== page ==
Wesley notebook: Senior receiver Kesack is the ultimate team player

Coach Mike Drass says Dan Kesack will leave his own legacy with Wesley’s football program. (Wesley sports information)

DOVER — Dan Kesack was never much of a blocker until this season.

But he had a pretty good reason.

Until late last year, the Wesley College senior football player was a quarterback, not the receiver that he is now.

“It’s a pride thing,” said Kesack. “You’ve just got to take pride in blocking. I’ve always considered myself just a football player.

“It’s just part of playing football — having fun, hitting people.”

Kesack will never make it into the Wesley record books for putting up great stats.

But with the No. 13 Wolverines (8-0 NJAC, 8-1) getting ready to honor their seniors before Saturday’s noon regular-season finale against Christopher Newport (4-4 NJAC, 5-4) in Dover, coach Mike Drass says Kesack will leave his own legacy with the program.

Kesack was Wesley’s starting QB for the first half of last season before being replaced by Nick Falkenberg. Rather than sulk, however, Kesack asked if he could switch to receiver.

After seeing some playing time late last fall, the 6-foot-2, 200-pound senior has been the Wolverines’ full-time starter at slot receiver this season.

“I’m just real proud of him,” said Drass. “I look forward to the future and being able to talk about Danny Kesack’s legacy — because it was all about the team and what can he do to help this team win.

“He’s the ultimate teammate, he’s selfless. Yesterday at practice, it was horrible. It (the rain) was coming down hard, 40 degrees, the guys are freezing. But he was a man out there. This was his last week of practice, and he was working hard.”

It was Kesack’s idea last season to switch to wide receiver.

“I just wanted to do whatever I could to help our team win,” he said. “That was most important. There was a position that needed to be filled and I knew the plays.”

Drass said there’s been plenty of times this season when Kesack’s blocks have sprung running back E.J. Lee for a big gain. He does also have 11 catches for 141 yards and a pair of touchdowns.

Clearly the highlight of Kesack’s season was catching a 64-yard scoring pass in Wesley’s victory at Kean two weeks ago. Playing near his hometown of Lyndhurst, N.J., Kesack had a big group of former coaches, family and friends on hand for the game.

It didn’t matter that Kesack had been sick all week with an ear infection and strep throat.

“I woke up (on Saturday) a little weak, but I wanted to go out there,” he said. “I was home. It was the last time they were going to see me play. I was going to do whatever I needed to do to play. It meant a lot.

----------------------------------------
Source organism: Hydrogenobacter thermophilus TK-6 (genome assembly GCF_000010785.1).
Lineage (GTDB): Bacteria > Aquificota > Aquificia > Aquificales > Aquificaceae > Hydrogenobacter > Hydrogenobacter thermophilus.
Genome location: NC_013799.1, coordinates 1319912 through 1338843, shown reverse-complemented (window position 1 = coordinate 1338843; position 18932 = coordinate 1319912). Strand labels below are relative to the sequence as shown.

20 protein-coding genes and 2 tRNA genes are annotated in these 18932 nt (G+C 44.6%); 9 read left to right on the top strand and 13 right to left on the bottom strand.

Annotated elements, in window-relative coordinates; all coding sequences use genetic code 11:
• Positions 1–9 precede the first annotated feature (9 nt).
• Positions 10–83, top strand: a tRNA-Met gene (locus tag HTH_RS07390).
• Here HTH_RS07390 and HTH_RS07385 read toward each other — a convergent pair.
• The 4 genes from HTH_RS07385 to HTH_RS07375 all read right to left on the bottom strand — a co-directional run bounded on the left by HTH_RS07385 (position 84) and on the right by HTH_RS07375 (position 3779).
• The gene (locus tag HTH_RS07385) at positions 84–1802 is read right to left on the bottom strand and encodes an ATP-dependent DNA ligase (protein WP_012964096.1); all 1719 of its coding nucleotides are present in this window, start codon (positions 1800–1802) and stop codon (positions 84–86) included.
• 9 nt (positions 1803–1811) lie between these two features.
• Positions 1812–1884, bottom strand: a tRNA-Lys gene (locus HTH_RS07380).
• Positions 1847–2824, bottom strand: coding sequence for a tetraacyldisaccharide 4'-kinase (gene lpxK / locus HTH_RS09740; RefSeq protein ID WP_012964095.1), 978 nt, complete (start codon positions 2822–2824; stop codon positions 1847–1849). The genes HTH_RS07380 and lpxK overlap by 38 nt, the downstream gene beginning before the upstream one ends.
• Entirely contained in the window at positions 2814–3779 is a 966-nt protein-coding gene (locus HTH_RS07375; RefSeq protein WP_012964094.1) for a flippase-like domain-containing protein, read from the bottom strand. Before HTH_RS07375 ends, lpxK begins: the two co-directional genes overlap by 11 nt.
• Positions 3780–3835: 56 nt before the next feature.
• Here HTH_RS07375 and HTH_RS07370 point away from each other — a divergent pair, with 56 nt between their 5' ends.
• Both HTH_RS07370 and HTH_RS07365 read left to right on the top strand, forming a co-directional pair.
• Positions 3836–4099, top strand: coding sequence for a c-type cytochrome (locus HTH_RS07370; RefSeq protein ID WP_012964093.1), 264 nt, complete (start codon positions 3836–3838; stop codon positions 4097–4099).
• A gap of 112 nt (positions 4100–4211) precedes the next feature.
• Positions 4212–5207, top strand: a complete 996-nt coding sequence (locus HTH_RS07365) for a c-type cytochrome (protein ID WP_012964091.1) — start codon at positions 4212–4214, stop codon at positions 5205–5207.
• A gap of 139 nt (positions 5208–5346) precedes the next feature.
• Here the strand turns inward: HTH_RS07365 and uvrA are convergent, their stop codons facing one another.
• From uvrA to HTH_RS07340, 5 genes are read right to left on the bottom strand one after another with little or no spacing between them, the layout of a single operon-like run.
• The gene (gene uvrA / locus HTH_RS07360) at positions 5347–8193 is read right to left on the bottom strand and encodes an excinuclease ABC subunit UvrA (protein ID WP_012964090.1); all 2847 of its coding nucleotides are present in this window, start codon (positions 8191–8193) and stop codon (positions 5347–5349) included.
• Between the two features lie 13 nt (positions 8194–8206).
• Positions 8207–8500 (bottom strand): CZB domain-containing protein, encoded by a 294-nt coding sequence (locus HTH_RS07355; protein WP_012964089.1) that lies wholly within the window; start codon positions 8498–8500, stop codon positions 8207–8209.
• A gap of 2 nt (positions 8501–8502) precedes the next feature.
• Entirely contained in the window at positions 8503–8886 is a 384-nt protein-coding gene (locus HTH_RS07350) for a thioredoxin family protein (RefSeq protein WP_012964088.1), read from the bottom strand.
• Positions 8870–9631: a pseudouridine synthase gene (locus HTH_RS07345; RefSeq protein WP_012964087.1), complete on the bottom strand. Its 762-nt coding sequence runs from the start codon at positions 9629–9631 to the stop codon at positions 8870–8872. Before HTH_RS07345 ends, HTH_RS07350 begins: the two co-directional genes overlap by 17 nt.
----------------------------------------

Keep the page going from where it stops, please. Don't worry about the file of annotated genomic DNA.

“I just wanted to make sure I caught it,” Kesack said about the TD. “Then, once I caught it, there was no way I was going to get tackled.”

A reason to win

The Wolverines may have wrapped up the New Jersey Athletic Conference’s automatic NCAA Division III playoff berth last week, but Drass said they still have a lot to play for on Saturday.

For starters, Wesley can have the league title all to itself. A win would also help the Wolverines’ placement in the playoff bracket, which will be announced on Sunday evening.

Wesley has shared the NJAC title each of the last two years. Salisbury and Frostburg State, who both lost to the Wolverines and who play each other on Saturday, are both 7-1 in the conference.

“We have an opportunity to step on the field and let there be no discussion about who is the NJAC champion,” said Drass.

“If you’re a two-loss team going into the NCAA playoffs, you’re not playing at home,” he added. “If you’re a one-loss team with the schedule we’ve played, I think there’s a real good chance you could be home. And playing at home in the playoffs is big.”

Getting defensive

Playing an option team, like Salisbury, was pretty draining for Wesley’s defensive players last week.

Mentally, it’s all about carrying out their assignments, play after play — and knowing that any mistake could lead to a touchdown.

Physically, they have to deal with cut blocks and the constant pounding of the Sea Gulls’ running game.

Salisbury ended up running 79 offensive plays compared to only 58 for the Wolverines. The Gulls also held a 10-minute edge in time of possession.

But linebacker Najee Wilson said it was all worth it when Wesley stopped Salisbury on a crucial fourth-and two late in Wesley’s 30-20 win.

“I stepped up and I looked to my right and all I saw was (Steve) Yorkman and Isaiah (Ingram),” Wilson said about his two teammates. “As soon as I saw them, I was like, ‘Oh, they’re not getting this. There’s no way that he’s getting through them.’

“Once I saw that, I was already celebrating. It was amazing. Coming to the bench, everyone was cheering. Looking at everyone, I just knew this was our game to win.”

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